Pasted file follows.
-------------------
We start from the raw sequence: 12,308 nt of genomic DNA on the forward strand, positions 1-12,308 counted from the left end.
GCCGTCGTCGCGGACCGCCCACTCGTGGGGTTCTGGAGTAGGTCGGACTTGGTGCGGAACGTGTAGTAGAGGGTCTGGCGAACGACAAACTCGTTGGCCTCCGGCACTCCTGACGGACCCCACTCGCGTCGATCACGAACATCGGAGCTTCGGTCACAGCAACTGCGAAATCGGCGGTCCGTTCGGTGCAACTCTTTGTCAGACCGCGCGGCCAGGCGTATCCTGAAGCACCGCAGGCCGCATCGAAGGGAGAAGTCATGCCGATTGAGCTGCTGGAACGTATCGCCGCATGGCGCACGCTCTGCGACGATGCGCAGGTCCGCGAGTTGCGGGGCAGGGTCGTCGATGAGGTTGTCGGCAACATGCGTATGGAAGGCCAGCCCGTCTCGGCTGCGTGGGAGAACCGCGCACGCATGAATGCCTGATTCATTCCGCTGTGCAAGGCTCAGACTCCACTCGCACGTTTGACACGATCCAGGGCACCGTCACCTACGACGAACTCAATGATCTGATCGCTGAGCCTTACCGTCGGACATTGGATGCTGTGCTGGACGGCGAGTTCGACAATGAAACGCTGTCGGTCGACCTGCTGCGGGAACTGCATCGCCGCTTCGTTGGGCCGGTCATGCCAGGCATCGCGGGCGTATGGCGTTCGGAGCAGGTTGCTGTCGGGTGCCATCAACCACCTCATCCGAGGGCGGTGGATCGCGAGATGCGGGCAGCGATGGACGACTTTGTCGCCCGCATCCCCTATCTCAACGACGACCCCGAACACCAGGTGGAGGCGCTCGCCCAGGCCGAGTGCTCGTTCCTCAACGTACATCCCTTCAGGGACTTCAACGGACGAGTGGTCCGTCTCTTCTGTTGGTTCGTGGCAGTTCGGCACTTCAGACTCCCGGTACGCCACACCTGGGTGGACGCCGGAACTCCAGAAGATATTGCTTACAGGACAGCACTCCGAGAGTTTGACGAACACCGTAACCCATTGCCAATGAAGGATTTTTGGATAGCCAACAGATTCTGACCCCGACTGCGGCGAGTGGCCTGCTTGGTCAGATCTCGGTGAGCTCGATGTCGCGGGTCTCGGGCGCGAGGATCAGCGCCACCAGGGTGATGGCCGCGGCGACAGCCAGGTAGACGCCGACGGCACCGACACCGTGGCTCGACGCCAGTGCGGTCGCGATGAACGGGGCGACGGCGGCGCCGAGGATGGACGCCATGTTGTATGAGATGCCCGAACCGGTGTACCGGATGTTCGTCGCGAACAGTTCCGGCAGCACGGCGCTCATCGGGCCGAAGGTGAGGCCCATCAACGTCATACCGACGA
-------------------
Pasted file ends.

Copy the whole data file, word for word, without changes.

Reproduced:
We start from the raw sequence: 12,308 nt of genomic DNA on the forward strand, positions 1-12,308 counted from the left end.
GCCGTCGTCGCGGACCGCCCACTCGTGGGGTTCTGGAGTAGGTCGGACTTGGTGCGGAACGTGTAGTAGAGGGTCTGGCGAACGACAAACTCGTTGGCCTCCGGCACTCCTGACGGACCCCACTCGCGTCGATCACGAACATCGGAGCTTCGGTCACAGCAACTGCGAAATCGGCGGTCCGTTCGGTGCAACTCTTTGTCAGACCGCGCGGCCAGGCGTATCCTGAAGCACCGCAGGCCGCATCGAAGGGAGAAGTCATGCCGATTGAGCTGCTGGAACGTATCGCCGCATGGCGCACGCTCTGCGACGATGCGCAGGTCCGCGAGTTGCGGGGCAGGGTCGTCGATGAGGTTGTCGGCAACATGCGTATGGAAGGCCAGCCCGTCTCGGCTGCGTGGGAGAACCGCGCACGCATGAATGCCTGATTCATTCCGCTGTGCAAGGCTCAGACTCCACTCGCACGTTTGACACGATCCAGGGCACCGTCACCTACGACGAACTCAATGATCTGATCGCTGAGCCTTACCGTCGGACATTGGATGCTGTGCTGGACGGCGAGTTCGACAATGAAACGCTGTCGGTCGACCTGCTGCGGGAACTGCATCGCCGCTTCGTTGGGCCGGTCATGCCAGGCATCGCGGGCGTATGGCGTTCGGAGCAGGTTGCTGTCGGGTGCCATCAACCACCTCATCCGAGGGCGGTGGATCGCGAGATGCGGGCAGCGATGGACGACTTTGTCGCCCGCATCCCCTATCTCAACGACGACCCCGAACACCAGGTGGAGGCGCTCGCCCAGGCCGAGTGCTCGTTCCTCAACGTACATCCCTTCAGGGACTTCAACGGACGAGTGGTCCGTCTCTTCTGTTGGTTCGTGGCAGTTCGGCACTTCAGACTCCCGGTACGCCACACCTGGGTGGACGCCGGAACTCCAGAAGATATTGCTTACAGGACAGCACTCCGAGAGTTTGACGAACACCGTAACCCATTGCCAATGAAGGATTTTTGGATAGCCAACAGATTCTGACCCCGACTGCGGCGAGTGGCCTGCTTGGTCAGATCTCGGTGAGCTCGATGTCGCGGGTCTCGGGCGCGAGGATCAGCGCCACCAGGGTGATGGCCGCGGCGACAGCCAGGTAGACGCCGACGGCACCGACACCGTGGCTCGACGCCAGTGCGGTCGCGATGAACGGGGCGACGGCGGCGCCGAGGATGGACGCCATGTTGTATGAGATGCCCGAACCGGTGTACCGGATGTTCGTCGCGAACAGTTCCGGCAGCACGGCGCTCATCGGGCCGAAGGTGAGGCCCATCAACGTCATACCGACGA